Sythyry (sythyry) wrote,

Royal Romantic Advice II (64/170)

«I could not endure the shame of having a husband!»

«But you’re speaking of him as if he is one,» I said.

«What can I do?»

«Talk to him, make a sex treaty. Like a war treaty or peace treaty, where you and he agree on what you are to do in genital and relationship matters.»

«But he will ask for — things. For — activities. Undignified ones. Improper ones. Humiliating ones!»

I laughed, scaring the Damman ambassador quite smelly. «Oh, he wants you to take a turn at being the dragoness, does he?»


«Well, if this were a fair treaty, that would be a fair thing to ask for. But it does not need to be fair. It simply needs to be agreeable to both of you,» I said.

«So you’d support my side, that I do not need to dishonor myself in shape with him?»

Oh, dear. «Vaareng, I have no role in your negotiations. They are between you, and him, and Mirinxan I suppose. If two of you decide to marry when you return, I shall be delighted to officiate. But I will not be telling you or anyone else who to twine with, nor how.»

«I don’t wish to be a dragoness and open claspers to drakes!» he wrote.

«Neither do I,» I admitted. «But that is part of my marriage, and of many others.»

«… is it that bad?» he scribbled.

«For me it’s simply a bit boring. Dragonesses who can feel seem to enjoy it immensely. I haven’t talked much to urning drakes about precisely what they do with each other, but they seem to enjoy whatever-it-may-be immensely too.»

«I simply wish to conduct myself with honor,» he wrote.

«Honor in the eyes of Hove’s dragons is not quite the same as honor in the eyes of other dragons,» I pontificated. «You, and any bachelor who moves here, have several choices. You could be celibate. You could marry a drake and enjoy the rights and duties of any married couple. Your marriage could be a marriage of lovers, or a marriage of allies who are not lovers. You could be an unmarried libertine, enjoying drakes and the occasional libertine dragoness instead of civic rights and duties. None of those will be thought of as peculiar or dishonorable on Hove. You can also take a while and a few bachelor drakes on that expedition and figure out which of those choices suits you best. You don’t need to decide now. You can wait until you return to Hove, or even later. Though I’d recommend marrying when you get back, if you’re going to at all.»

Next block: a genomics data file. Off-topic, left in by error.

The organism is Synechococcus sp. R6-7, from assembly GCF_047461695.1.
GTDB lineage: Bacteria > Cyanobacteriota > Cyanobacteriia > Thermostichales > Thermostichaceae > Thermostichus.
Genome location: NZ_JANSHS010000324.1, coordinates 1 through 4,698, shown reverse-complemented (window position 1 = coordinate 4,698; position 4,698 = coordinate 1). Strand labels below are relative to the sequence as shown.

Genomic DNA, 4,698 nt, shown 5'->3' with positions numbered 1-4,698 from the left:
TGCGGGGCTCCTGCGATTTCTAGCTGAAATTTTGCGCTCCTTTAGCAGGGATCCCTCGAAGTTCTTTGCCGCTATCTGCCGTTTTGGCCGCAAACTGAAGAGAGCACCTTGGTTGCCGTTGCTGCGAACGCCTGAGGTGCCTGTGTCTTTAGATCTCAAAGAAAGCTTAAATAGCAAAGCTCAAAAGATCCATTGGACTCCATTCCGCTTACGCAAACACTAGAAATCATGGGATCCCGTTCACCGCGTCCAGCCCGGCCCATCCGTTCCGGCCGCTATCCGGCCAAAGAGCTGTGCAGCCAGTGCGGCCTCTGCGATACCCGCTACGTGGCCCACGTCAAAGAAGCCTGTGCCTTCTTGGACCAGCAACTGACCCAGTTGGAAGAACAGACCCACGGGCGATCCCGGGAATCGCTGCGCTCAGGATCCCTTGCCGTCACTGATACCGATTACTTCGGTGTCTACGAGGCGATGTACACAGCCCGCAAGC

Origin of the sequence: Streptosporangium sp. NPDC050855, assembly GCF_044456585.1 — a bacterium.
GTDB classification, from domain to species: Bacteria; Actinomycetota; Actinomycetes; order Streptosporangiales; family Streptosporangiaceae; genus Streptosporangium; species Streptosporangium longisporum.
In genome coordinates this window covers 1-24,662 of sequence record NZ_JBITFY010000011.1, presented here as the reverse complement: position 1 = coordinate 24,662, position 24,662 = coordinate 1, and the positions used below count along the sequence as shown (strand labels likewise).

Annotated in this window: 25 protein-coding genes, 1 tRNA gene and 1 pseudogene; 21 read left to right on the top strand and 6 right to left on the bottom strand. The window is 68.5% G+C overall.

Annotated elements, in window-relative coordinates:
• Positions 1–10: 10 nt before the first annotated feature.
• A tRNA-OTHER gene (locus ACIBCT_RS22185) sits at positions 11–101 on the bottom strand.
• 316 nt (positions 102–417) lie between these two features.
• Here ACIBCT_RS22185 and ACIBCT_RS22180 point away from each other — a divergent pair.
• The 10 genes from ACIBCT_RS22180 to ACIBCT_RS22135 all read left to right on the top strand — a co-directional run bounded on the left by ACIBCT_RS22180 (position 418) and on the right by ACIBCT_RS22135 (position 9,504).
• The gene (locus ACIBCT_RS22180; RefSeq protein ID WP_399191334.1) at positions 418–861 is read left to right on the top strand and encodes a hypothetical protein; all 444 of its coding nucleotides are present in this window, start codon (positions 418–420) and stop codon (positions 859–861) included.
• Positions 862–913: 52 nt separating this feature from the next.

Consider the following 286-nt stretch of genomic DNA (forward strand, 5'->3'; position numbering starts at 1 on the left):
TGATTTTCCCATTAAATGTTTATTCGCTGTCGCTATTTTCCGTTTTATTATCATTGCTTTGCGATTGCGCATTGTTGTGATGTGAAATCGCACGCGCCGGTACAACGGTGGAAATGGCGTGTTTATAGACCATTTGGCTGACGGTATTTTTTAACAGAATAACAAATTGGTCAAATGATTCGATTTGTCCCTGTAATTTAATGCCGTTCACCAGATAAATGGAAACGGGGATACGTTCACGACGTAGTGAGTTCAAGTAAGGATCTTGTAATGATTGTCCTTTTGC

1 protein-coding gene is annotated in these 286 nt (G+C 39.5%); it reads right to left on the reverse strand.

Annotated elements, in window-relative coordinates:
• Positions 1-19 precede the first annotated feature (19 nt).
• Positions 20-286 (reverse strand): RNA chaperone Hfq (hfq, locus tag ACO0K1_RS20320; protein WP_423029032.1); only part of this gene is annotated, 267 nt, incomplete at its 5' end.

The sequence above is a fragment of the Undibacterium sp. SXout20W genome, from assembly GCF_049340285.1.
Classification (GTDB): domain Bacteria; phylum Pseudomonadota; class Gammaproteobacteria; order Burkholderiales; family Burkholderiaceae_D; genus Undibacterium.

«Honor offers you four choices,» I said. «It does not compel any one of them. Rejoice! You have more freedom in this matter than any dragoness!» (Deliberately paradoxical, since dragonesses ordinarily get to choose their spouse to some extent. Also a bit smelly-false, since Arilash and a few others have arrogated unusual choices for themselves.)

«I am unused to honor allowing choices,» he said. «I must think more upon this.»

«Enjoy your philosophizing!» I wrote. I was not terribly confident in the result; Vaareng never seemed to me a very powerful thinker.

Eventually the hhejŝṧhyant was set up to all mages’ satisfaction. Getting to other worlds was much easier from Narethy. It was in the middle of the Tsòn Cluster, rather than a long way off as Hove is, so the effort to open the Pentagonal Cyclone was less, and the stress on the hhejŝṧhyant similarly less. The mages were more used to it. And a serious mistake could destroy the base camp, but at least not melt half of Hove in the process.

World 39 was a new sort to us. It was small: no more than two hundred miles diameter. It was unbounded and hypertoroidal. You could fly in any direction, and, if you fly absolutely straight, you would return to the place you started. The world-surface was a Predictable Platelet, like Narethy, but it was, in effect, wedged against its own edges: if you imagine World 39 as a sphere, the world-surface was a plane through the center. A slightly tilted plane, at about 7º.

Which left it a strange world indeed. A dozen rivers ran down its surface, swift rivers, pouring down the distinctly tilted world-surface. They ran straight, and so they returned to the place that they started — pouring downhill all the way. Friction between the river-bed and the water limited their speed somewhat, so that the middle of the rivers ran at, oh, a hundred miles an hour or so. (We found other worlds where friction was a fiction, and similar rivers ran quite insanely fast.)

Pouring water produces some heat as it moves. Most of the world-surface was covered with a vast sheet of ice, dozens of feet thick. Around each river was a valley in the ice, melted clean by the river’s heat. We’re not sure, without spending a year observing, if there is some water-cycle that keeps the world in this state, or if water evaporated from the rivers freezes onto the ice sheet and is slowly emptying the rivers, and the world will end up inert and geologically dead.

It is, unfortunately, dead in the conventional sense. If anything lives there, Itharieth and Gimuse couldn’t find it.

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